fter starting a critical four-game home stand with two-straight losses, the Tampa Bay Lightning desperately needed a win on Saturday to try to remain within striking distance of the last couple playoff spots in the Eastern Conference.
They also wanted a win just to remember what it felt like again.
Tampa Bay's effort in a 3-2 shootout victory over the Anaheim Ducks could go a long way in helping the Lightning turn around their season. They played with passion. They played with physicality. And they played with intelligence.
That formula will lead to more wins down the line should it continue.
What else did the Bolts do right against Anaheim?
We'll recap the highly-entertaining victory in 3 Things we learned from a shootout win over the Ducks.
Video: Cooper on Bolts earning two points
1. BROWN PROVIDES A SPARK
The Lightning and Ducks traded goals midway through the first period, the Ducks connecting first when Brandon Montour drove to the net from the right wing and fired past Bishop from the circle for the first goal of his NHL career.
Jonathan Drouin answered less than two minutes later, making something out of nothing by stopping on a dime in the offensive zone and reversing direction, cutting into the slot to find open space and firing a shot that Jonathan Bernier could do nothing about.
A minute after Drouin leveled the score, J.T. Brown leveled Joseph Cramarossa in their bout at center ice.
Cramarossa sent Brown reeling in the first five seconds of their fight, but Brown recovered in spectacular fashion, firing off a flurry of shots that popped Cramarossa's helmet off his head before getting him in a headlock and taking him down to the ice in a move that would earn a collegiate wrestler two points.
The fisticuffs fired up the AMALIE Arena crowd, and it gave a jolt to the Lightning.
"I thought J.T. Brown set the tone right away when he got in that fight tonight," Bolts head coach Jon Cooper said. "Our team was engaged."
That wouldn't be the end of the physicality. There were numerous post-whistle skirmishes between the two teams. Braydon Coburn and Corey Perry dropped the gloves later in the first period but didn't throw a punch. Brown's willingness to drop the gloves against a guy he was giving up 25 pounds, however, showed the Ducks the Lightning weren't going to be pushed around on Saturday.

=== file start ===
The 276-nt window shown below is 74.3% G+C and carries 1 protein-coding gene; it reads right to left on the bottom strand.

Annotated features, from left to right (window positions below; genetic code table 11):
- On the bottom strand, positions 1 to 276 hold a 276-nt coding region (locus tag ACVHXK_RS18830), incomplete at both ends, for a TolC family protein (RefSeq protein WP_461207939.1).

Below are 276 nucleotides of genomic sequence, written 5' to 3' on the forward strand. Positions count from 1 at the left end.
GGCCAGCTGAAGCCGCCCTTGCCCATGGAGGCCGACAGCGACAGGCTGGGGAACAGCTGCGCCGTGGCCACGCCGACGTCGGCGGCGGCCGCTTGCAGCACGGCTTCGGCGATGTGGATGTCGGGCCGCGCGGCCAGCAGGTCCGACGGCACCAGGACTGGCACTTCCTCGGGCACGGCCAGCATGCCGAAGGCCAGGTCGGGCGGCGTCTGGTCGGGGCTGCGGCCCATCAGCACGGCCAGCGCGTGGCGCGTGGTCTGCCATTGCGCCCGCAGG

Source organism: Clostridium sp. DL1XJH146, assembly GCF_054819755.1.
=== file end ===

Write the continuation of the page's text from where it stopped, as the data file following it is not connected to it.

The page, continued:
Video: ANA@TBL: Drouin circles, beats Bernier with a wrister
2. NO SHOT
The Lightning started to take control of the game in the second period.
And they did it by limiting the number of looks Anaheim got at their goal.
The Ducks, in fact, didn't record a shot in the second until 1:32 remained in the period. Anaheim ended up firing off four shots against Bishop over the final minute and a half to make the shot total at least look somewhat respectable by the time the teams headed into the locker room for the second intermission.
But the Bolts effectively shut down the Ducks attack after the first period.
"I think it's just playing within our structure," Lightning center Tyler Johnson said. "I thought our D did a tremendous job in the D zone, able to get us the pucks and we were able to play in the offensive zone with it. We were just all moving together, and that's what we preach, that's what we want and it was clicking tonight."
The Bolts' stingy D continued in the final period. Anaheim scored on its first shot of the third but only got two more shots the rest of the way. The Ducks went the entire five-minute overtime without a shot on goal.
Anaheim finished with 16 total shots, tied for the lowest amount the Lightning have given up this season (also: Oct. 20 vs. Colorado in a 4-0 loss).
"We were really aggressive with the puck, and we were aggressive without the puck," Cooper said. "If you watched when they tied the game, we actually kind of sat back a little bit there, and it burned us. That was probably the only time of the game, it was about a two minute span, we were a little bit on our heels. As I said, they reset and went back to work. The more aggressive we were, the better we played."
Video: ANA@TBL: Boyle goes five-hole for eventual SO winner
3. ON THE DOT
Anaheim entered Saturday's game as the top face-off team in the NHL, winning 55.1 percent of its draws.
The Lightning, meanwhile, ranked in the bottom third of the league for face-offs in 20th place.
But after the first period, the Bolts owned a 21-7 advantage in the dot.
Anaheim rallied over the second and third periods to close the gap, but the Lightning finished with 36 face-off wins to the Ducks' 31.
"The last time we played them, they really dominated the face-off circle," Bolts forward Alex Killorn said. "Even though it's a small part of the game, it's a lot of possession. I think we were able to get a lot more possession because of it. I think the last time we played them, we played a great game, it just didn't end up our way. Tonight, I think with our shots and scoring opportunities, we put ourselves in a great position to win."
In their 2-1 overtime loss at Anaheim on January 17, the Lightning were dominated in the face-off circle, winning just 19 draws while the Ducks won 40. The Bolts attention to detail on the face-off dot on Saturday night was a big key in their 37 to 16 advantage in shots and their eventual shootout win.